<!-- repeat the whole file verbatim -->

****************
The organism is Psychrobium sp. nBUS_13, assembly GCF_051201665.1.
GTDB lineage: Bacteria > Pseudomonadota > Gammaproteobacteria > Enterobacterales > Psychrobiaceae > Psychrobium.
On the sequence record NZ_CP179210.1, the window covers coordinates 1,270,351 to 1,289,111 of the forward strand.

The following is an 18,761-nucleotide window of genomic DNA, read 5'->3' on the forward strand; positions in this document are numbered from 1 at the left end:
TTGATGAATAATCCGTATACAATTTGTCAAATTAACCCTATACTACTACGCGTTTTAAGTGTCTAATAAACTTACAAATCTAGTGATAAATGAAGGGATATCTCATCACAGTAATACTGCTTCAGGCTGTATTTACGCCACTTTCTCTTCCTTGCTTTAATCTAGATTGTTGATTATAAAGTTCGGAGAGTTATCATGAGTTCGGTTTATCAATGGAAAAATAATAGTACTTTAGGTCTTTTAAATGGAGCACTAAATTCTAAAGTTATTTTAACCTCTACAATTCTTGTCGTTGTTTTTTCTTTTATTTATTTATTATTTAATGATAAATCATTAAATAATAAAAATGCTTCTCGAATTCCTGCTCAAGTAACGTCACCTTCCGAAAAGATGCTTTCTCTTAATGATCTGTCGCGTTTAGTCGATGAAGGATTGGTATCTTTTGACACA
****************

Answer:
The organism is Psychrobium sp. nBUS_13, assembly GCF_051201665.1.
GTDB lineage: Bacteria > Pseudomonadota > Gammaproteobacteria > Enterobacterales > Psychrobiaceae > Psychrobium.
On the sequence record NZ_CP179210.1, the window covers coordinates 1,270,351 to 1,289,111 of the forward strand.

The following is an 18,761-nucleotide window of genomic DNA, read 5'->3' on the forward strand; positions in this document are numbered from 1 at the left end:
TTGATGAATAATCCGTATACAATTTGTCAAATTAACCCTATACTACTACGCGTTTTAAGTGTCTAATAAACTTACAAATCTAGTGATAAATGAAGGGATATCTCATCACAGTAATACTGCTTCAGGCTGTATTTACGCCACTTTCTCTTCCTTGCTTTAATCTAGATTGTTGATTATAAAGTTCGGAGAGTTATCATGAGTTCGGTTTATCAATGGAAAAATAATAGTACTTTAGGTCTTTTAAATGGAGCACTAAATTCTAAAGTTATTTTAACCTCTACAATTCTTGTCGTTGTTTTTTCTTTTATTTATTTATTATTTAATGATAAATCATTAAATAATAAAAATGCTTCTCGAATTCCTGCTCAAGTAACGTCACCTTCCGAAAAGATGCTTTCTCTTAATGATCTGTCGCGTTTAGTCGATGAAGGATTGGTATCTTTTGACACA